It is possible, however, that a later writer is assuming the persona of Solomon, or even compiling, editing and presenting Solomonic wisdom, as the men of Hezekiah did. However, the central section of the Ecclesiastes chasm (7:23-8:1), which again mentions Qohelet, is, I think, evidence of a stronger connection to Solomon. Qohelet is mentioned only seven times in Ecclesiastes: 3 times in the initial verses, once in the central verse 7:29, and three more in the final verses. In that centre passage, there is specific mention of the lack of upright women in the author’s environs as well as a warning of the dangers of women who ensnare men. Both of these references, I think, point to Solomon’s authorship of this book at a time long after he had married his hundreds of pagan wives, well after he had warned his son away from unfaithful women in his earlier collection of proverbs.

Thus, the author of the book is Solomon, son of David, king in Jerusalem, writing with the wisdom God granted him early in his reign so he could administer justice (1 Kings 3) as well as the wisdom he gained through long and bitter experience, including his idolatrous period. Or, if not Solomon, then someone else who deliberately took on the mantle of Solomon in this writing. Perhaps another king in the line of David, maybe even Hezekiah, a righteous king who reigned in Judah during the fall of the northern kingdom  of Israel (1 Kings 18-20), whose men collected and compiled Solomon’s proverbs. Or maybe Ezra, a leader of God’s people during the return from exile, a time when intermarriage (the taking of foreign, pagan wives), was evidence of the unfaithfulness of Judah, and a stumbling block to many reestablishing their relationship with God. Whoever the author, they have the authority of Qohelet, the Gatherer of wisdom and Summoner of the people.

So, why should I listen to this Qohelet, this Teacher, Gatherer and Summoner?

Firstly, because God has sovereignly ordained that his wisdom be included in Holy Scripture, and I know (from 1 Timothy 3:15-17) that all Scripture is breathed out by God, the very words of God to me. All Scripture is able to make me wise for salvation through faith in my anointed King, Jesus. All Scripture is useful, fruitful and profitable, teaching me doctrine, telling me off, re-directing my ways, training me with skills and equipping me for my everyday ordinary life of glorifying God and loving my neighbour which God has set before me.

Secondly, because the wisdom of such an elder, a person who has lived long, seen much and learned bitter lessons along the way has much to offer me. I shall benefit from the wisdom of the Teacher’s 20/20 hindsight.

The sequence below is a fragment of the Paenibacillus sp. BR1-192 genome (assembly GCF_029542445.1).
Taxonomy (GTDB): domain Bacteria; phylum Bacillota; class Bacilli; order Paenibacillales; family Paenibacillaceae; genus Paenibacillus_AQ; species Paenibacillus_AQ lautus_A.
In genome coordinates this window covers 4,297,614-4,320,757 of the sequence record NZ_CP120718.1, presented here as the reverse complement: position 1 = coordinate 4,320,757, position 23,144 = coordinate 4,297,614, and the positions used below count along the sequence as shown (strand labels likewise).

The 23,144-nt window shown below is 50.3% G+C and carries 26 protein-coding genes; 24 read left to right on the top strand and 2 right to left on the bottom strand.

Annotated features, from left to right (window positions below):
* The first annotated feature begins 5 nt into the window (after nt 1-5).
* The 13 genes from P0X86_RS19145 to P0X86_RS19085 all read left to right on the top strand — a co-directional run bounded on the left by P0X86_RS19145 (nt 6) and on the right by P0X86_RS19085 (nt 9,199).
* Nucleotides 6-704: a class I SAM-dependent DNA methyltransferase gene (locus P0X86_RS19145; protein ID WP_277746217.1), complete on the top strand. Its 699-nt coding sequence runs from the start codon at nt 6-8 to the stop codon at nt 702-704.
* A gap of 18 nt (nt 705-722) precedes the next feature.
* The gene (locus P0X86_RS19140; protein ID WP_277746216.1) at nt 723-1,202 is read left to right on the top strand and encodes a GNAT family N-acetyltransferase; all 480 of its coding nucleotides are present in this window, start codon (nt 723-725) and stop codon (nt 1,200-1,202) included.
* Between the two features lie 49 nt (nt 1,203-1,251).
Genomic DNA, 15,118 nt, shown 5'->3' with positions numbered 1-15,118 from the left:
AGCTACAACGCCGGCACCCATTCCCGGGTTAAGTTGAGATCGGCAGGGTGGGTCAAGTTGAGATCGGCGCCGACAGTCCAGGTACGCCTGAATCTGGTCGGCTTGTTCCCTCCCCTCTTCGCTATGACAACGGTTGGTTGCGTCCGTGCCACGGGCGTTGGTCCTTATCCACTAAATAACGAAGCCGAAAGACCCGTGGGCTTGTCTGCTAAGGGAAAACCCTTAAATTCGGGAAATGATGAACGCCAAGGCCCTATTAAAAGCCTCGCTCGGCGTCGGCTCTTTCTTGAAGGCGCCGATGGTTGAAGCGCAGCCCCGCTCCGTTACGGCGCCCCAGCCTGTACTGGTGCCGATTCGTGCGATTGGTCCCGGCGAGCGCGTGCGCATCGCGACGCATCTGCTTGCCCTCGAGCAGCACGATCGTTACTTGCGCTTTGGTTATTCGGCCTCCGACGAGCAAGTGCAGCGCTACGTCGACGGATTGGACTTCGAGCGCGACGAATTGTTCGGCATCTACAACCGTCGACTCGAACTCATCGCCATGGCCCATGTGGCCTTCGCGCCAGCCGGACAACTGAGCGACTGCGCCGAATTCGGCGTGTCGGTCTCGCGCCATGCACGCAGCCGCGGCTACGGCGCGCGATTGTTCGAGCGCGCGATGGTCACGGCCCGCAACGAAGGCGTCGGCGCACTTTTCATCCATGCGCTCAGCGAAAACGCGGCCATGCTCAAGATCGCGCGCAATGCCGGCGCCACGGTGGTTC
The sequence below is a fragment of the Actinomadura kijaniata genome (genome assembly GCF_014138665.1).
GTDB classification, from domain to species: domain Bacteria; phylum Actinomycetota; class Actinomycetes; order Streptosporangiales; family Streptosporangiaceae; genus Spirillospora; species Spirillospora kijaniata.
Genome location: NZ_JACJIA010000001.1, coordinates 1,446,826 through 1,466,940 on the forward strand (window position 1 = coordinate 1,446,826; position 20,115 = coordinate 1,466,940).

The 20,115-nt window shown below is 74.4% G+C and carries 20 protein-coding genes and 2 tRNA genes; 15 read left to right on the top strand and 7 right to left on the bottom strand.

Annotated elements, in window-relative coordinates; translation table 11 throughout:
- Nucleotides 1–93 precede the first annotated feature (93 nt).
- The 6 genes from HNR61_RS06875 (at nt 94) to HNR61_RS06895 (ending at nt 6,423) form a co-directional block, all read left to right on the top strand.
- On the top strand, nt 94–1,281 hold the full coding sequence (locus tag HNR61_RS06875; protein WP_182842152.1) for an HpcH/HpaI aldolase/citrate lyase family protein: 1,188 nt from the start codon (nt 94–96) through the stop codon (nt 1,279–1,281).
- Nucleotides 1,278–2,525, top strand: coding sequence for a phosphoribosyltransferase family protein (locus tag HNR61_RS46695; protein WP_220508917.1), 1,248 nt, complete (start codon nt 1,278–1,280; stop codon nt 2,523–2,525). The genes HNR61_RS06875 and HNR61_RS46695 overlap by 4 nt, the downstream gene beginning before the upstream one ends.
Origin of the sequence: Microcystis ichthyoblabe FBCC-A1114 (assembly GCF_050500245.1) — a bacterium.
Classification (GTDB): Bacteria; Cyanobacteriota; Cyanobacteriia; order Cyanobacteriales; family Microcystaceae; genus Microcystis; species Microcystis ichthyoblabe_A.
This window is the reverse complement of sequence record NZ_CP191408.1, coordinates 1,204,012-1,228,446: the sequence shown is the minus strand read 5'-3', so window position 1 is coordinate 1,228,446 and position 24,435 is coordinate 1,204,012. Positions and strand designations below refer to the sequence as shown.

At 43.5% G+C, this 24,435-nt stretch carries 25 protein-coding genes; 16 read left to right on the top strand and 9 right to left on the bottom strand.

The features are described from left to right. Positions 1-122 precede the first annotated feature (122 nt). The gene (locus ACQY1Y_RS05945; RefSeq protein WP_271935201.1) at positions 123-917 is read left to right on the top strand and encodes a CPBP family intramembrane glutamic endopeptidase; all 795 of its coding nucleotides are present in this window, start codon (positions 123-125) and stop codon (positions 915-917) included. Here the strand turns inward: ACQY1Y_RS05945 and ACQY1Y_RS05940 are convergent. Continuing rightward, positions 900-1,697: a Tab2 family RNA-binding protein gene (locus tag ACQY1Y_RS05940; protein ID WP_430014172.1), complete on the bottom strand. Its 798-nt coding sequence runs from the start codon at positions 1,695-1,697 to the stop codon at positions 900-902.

crux:

Ecclesiastes presents the hard-won wisdom of an old king, a wise elder.

Respond:

LORD God Almighty,

Thank you for the wisdom you have shared with me so far this year through your word, the Bible. Thank you for teaching others like Solomon hard life lessons so I may learn the ‘easy way’, from their example and teaching.

Thank you for the wisdom you gave Solomon to administer justice in his realm. May I be just in my dealings with my ‘neighbours’.

Thank you for the efforts of so many of your people throughout the years to teach and record wisdom: for Moses, Solomon, the men of Hezekiah and Ezra; and for the saints of the ancient and medieval church such as Augustine and Calvin; for godly Bible teachers today such as Don Carson and John Piper, Kristie Anyabwile and Jen Wilkin; and also for my husband Jeff, the pastor and preacher of my own local church. Please bless Jeff as he prepares and preaches his sermons faithfully each week. Grant him a special measure of wisdom and clarity as he preaches through the book of Revelation.

Please help me to be wise as I meditate upon the book of Ecclesiastes. Equip me to give you glory in my everyday ordinary Christian life.

Amen.

Awesome

Jesus Christ arose in Israel, mighty and awesome

Read: Deuteronomy 34

Since then, no prophet has risen in Israel like Moses, whom the LORD knew face to face. (Deuteronomy 34:10)

For no one has ever shown the mighty power or performed the awesome deeds that Moses did in the sight of all Israel. (Deuteronomy 34:12)

Reflect:

Moses was indeed a singular character. He was brought up in a palace, yet intervened for the life of a slave. He fled Egypt in fear of Pharaoh, yet returned to Egypt to confront him. Moses was a man of faltering lips yet God chose him to speak God’s laws to his people. Moses was a man of prayer and poetry, anger and frustration. He was a leader, continually facing opposition; a husband and father, whose wife was left behind. God spoke to him and his face was radiant; but he overstepped God’s instructions and God judged him.